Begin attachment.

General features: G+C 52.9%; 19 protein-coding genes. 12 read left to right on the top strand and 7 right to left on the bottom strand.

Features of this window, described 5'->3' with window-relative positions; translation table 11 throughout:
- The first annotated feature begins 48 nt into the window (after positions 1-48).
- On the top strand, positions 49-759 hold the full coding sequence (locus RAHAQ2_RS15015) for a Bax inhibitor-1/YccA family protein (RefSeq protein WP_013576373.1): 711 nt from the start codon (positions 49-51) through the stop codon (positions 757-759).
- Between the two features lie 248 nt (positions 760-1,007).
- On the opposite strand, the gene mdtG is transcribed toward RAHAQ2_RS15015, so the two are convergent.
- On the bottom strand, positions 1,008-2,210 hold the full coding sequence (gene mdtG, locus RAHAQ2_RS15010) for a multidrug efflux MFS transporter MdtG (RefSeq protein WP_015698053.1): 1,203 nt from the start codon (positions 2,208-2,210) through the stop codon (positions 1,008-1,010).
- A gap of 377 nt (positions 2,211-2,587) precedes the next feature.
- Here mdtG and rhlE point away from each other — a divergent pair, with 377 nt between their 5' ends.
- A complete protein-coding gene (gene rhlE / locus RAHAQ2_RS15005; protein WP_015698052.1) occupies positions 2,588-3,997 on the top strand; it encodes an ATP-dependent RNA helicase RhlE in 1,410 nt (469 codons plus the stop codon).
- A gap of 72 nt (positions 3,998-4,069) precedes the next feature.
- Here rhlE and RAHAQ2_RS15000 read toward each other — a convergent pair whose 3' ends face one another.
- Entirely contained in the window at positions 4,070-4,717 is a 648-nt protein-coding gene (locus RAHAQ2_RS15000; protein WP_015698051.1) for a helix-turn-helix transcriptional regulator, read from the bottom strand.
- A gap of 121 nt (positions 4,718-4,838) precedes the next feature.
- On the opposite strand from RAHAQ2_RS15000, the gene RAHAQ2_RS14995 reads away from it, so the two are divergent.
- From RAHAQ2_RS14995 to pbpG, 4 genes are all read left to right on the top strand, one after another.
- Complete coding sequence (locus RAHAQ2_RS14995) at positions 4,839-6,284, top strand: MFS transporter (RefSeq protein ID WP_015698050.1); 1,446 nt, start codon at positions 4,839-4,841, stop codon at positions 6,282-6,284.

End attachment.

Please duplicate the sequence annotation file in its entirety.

General features: G+C 52.9%; 19 protein-coding genes. 12 read left to right on the top strand and 7 right to left on the bottom strand.

Features of this window, described 5'->3' with window-relative positions; translation table 11 throughout:
- The first annotated feature begins 48 nt into the window (after positions 1-48).
- On the top strand, positions 49-759 hold the full coding sequence (locus RAHAQ2_RS15015) for a Bax inhibitor-1/YccA family protein (RefSeq protein WP_013576373.1): 711 nt from the start codon (positions 49-51) through the stop codon (positions 757-759).
- Between the two features lie 248 nt (positions 760-1,007).
- On the opposite strand, the gene mdtG is transcribed toward RAHAQ2_RS15015, so the two are convergent.
- On the bottom strand, positions 1,008-2,210 hold the full coding sequence (gene mdtG, locus RAHAQ2_RS15010) for a multidrug efflux MFS transporter MdtG (RefSeq protein WP_015698053.1): 1,203 nt from the start codon (positions 2,208-2,210) through the stop codon (positions 1,008-1,010).
- A gap of 377 nt (positions 2,211-2,587) precedes the next feature.
- Here mdtG and rhlE point away from each other — a divergent pair, with 377 nt between their 5' ends.
- A complete protein-coding gene (gene rhlE / locus RAHAQ2_RS15005; protein WP_015698052.1) occupies positions 2,588-3,997 on the top strand; it encodes an ATP-dependent RNA helicase RhlE in 1,410 nt (469 codons plus the stop codon).
- A gap of 72 nt (positions 3,998-4,069) precedes the next feature.
- Here rhlE and RAHAQ2_RS15000 read toward each other — a convergent pair whose 3' ends face one another.
- Entirely contained in the window at positions 4,070-4,717 is a 648-nt protein-coding gene (locus RAHAQ2_RS15000; protein WP_015698051.1) for a helix-turn-helix transcriptional regulator, read from the bottom strand.
- A gap of 121 nt (positions 4,718-4,838) precedes the next feature.
- On the opposite strand from RAHAQ2_RS15000, the gene RAHAQ2_RS14995 reads away from it, so the two are divergent.
- From RAHAQ2_RS14995 to pbpG, 4 genes are all read left to right on the top strand, one after another.
- Complete coding sequence (locus RAHAQ2_RS14995) at positions 4,839-6,284, top strand: MFS transporter (RefSeq protein ID WP_015698050.1); 1,446 nt, start codon at positions 4,839-4,841, stop codon at positions 6,282-6,284.